The threads or filament are twisted together to produce the yarn in a number that corresponds with the desired diameter commonly known as denier or yards per pound (ypp). The yarns are manufactured into various deniers or sizes based on the specifics required for performance, durability, aesthetics and desired scale. Although less desirable, specific applications may also incorporate for one of the effect or core components the use of polyester, rayon, linen, nylon or polypropylene. These non-natural components are less desirable because they are less environmentally friendly.

BRIEF DESCRIPTION OF THE DRAWINGS

By way of example, embodiments of the present invention will now be described with reference to the accompanying drawings, of which:

FIG. 1 is a side elevational view of a chenille yarn of the present invention;

FIG. 2 is an end view of the yarn of FIG. 1;

FIG. 3 is a schematic representation of the process steps for forming a chenille yarn of the present invention; and

FIG. 4 is a schematic representation of the process steps for forming the core yarn and/or the effect yarn as a component of the chenille yarn.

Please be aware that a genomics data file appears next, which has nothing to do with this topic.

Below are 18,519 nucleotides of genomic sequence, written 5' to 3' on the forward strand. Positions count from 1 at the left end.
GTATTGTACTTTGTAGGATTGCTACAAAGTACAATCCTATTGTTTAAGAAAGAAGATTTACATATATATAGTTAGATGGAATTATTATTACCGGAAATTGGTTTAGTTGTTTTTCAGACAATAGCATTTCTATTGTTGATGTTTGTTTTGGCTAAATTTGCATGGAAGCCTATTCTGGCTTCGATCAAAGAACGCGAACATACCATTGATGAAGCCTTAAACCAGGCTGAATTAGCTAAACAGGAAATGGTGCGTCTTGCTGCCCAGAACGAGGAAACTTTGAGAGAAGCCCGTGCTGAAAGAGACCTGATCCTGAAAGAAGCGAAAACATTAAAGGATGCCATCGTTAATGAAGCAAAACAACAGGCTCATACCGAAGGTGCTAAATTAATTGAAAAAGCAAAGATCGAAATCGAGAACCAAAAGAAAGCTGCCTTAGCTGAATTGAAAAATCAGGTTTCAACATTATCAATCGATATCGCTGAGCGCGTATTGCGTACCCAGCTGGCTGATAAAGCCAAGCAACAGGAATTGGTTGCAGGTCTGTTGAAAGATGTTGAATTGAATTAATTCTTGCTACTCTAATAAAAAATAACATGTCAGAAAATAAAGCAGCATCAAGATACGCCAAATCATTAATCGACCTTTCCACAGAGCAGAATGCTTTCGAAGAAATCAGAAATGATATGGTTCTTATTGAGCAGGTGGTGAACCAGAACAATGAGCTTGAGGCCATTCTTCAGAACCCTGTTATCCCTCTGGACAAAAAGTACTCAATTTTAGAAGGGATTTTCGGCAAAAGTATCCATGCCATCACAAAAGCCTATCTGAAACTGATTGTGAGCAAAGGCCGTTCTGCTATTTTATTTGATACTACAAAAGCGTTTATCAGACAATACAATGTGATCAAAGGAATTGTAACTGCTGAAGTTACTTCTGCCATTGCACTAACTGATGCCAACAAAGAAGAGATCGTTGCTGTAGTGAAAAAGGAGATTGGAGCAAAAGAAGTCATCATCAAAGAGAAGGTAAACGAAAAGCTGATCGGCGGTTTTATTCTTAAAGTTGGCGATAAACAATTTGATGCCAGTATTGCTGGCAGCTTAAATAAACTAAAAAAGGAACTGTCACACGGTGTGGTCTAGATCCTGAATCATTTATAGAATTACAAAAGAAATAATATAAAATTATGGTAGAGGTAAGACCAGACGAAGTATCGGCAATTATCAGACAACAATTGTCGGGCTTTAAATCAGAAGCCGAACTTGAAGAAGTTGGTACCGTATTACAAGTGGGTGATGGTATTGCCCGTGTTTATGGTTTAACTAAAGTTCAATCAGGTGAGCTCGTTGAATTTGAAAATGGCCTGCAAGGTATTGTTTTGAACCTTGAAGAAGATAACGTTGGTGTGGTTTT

DETAILED DESCRIPTION OF THE INVENTION

FIGS. 1 and 2 illustrate a recyclable chenille yarn 10 of the present invention. The chenille yarn 10 illustrated comprises a pair of flat core yarns 12 which are twisted together as shown. Trapped between the core yarns 12 are short pieces of effect yarn 14 which form a pile on the chenille yarn 10. As can be seen in FIG. 2, the effect yarn extends all around the composite chenille yarn as the core yarns are twisted about a longitudinal access. The yarn illustrated can be produced in numerous ways, as will be discussed in more detail herein, by simultaneously twisting together the core yarns while trapping the effect yarns there between to form the chenille assembly. In one form of construction, the effect yarns are trapped between the core yarns solely by friction resulting from the twisting together of the core yarns. In an alternative type of construction, the effect yarns are bonded to the elongate core yarns by incorporating a bonding agent as a third component.